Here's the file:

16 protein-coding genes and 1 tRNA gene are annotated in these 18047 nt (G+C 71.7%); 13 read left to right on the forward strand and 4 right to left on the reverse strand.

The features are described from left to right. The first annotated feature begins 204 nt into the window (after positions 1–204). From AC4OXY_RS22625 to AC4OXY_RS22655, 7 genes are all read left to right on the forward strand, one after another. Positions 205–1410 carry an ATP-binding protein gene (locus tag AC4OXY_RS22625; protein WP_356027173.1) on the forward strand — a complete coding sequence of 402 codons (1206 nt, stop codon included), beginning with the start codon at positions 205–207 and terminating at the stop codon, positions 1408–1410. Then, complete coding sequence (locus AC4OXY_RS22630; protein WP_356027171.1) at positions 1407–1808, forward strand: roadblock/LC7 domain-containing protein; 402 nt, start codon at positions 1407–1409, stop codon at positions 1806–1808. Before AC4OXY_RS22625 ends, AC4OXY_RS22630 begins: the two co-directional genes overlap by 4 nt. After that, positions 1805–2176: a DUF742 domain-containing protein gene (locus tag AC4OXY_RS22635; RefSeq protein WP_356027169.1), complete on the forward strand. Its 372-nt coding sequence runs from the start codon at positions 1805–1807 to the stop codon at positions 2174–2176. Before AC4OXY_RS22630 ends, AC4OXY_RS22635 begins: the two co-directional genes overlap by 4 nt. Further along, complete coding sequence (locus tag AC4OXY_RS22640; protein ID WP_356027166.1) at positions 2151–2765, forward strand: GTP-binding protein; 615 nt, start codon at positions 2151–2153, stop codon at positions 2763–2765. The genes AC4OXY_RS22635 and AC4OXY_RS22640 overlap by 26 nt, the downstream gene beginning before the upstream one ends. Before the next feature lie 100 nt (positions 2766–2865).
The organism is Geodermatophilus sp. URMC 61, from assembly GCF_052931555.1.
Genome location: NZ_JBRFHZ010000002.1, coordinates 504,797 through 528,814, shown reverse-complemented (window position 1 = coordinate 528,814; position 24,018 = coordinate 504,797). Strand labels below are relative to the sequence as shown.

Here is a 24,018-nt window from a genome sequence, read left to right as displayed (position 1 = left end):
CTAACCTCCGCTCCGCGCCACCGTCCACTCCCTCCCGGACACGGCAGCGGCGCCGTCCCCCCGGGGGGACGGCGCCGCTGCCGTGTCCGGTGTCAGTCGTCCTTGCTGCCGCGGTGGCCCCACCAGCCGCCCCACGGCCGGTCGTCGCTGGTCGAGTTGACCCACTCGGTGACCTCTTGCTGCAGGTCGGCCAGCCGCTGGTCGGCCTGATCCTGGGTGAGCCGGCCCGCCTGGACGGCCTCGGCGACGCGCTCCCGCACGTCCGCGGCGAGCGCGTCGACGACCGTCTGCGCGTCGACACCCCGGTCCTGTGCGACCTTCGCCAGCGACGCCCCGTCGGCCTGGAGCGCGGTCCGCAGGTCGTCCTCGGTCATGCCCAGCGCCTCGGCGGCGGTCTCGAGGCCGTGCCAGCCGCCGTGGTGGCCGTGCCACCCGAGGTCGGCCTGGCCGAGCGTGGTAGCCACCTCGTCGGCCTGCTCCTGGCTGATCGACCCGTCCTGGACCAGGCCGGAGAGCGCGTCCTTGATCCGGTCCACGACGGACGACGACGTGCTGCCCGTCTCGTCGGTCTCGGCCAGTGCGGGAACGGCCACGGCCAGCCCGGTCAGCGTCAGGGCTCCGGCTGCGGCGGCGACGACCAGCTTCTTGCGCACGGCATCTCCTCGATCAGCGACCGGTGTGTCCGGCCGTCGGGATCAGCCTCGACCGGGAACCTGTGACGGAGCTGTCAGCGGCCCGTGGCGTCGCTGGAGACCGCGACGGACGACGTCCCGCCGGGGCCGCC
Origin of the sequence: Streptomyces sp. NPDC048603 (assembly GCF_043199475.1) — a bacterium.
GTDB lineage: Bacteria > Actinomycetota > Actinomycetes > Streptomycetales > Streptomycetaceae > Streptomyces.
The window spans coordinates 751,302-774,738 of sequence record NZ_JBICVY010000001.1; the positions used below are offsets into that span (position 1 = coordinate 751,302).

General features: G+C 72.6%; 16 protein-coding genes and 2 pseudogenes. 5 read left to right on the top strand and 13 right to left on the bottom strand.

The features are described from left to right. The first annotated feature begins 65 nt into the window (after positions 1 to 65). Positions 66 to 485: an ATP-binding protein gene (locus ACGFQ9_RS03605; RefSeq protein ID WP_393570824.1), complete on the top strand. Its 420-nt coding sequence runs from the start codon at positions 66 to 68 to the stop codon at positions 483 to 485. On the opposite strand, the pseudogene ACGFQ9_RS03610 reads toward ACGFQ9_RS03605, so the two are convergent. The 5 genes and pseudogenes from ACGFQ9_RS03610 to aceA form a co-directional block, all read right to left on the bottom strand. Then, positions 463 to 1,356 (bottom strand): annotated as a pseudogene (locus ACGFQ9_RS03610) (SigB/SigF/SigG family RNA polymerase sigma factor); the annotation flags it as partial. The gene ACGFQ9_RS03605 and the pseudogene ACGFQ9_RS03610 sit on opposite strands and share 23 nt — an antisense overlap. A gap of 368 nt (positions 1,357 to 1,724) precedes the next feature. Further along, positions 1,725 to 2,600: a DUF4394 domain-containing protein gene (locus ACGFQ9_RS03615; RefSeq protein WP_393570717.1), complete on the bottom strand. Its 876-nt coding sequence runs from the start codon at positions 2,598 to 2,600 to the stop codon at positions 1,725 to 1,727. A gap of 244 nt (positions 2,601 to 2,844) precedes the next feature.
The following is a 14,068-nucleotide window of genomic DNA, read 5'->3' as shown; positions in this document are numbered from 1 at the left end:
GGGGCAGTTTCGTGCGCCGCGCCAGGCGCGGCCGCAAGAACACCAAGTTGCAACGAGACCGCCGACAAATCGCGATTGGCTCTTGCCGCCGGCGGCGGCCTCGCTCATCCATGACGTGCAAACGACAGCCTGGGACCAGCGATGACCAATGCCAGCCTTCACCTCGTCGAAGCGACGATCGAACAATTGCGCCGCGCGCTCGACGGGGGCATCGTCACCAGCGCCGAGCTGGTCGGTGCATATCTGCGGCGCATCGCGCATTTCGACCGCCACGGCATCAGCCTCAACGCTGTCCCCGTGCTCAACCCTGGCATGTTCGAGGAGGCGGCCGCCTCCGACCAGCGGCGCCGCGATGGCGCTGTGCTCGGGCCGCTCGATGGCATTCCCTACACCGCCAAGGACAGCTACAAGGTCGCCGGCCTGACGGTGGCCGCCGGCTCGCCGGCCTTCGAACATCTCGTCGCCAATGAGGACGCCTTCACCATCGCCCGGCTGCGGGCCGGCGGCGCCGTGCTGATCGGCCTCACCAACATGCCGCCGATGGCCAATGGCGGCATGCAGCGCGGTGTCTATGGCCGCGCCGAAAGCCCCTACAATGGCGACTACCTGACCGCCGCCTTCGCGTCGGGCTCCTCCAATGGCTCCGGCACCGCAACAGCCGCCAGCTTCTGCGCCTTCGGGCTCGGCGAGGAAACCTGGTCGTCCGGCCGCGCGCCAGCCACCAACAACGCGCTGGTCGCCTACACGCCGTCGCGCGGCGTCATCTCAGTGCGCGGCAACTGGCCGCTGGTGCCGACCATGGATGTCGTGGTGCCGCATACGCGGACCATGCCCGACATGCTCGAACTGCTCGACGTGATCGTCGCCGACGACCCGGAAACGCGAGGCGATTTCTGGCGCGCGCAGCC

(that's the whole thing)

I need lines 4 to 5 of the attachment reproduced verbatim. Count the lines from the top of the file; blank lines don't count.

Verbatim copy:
Genome location: NZ_JBRFHZ010000002.1, coordinates 504,797 through 528,814, shown reverse-complemented (window position 1 = coordinate 528,814; position 24,018 = coordinate 504,797). Strand labels below are relative to the sequence as shown.

Here is a 24,018-nt window from a genome sequence, read left to right as displayed (position 1 = left end):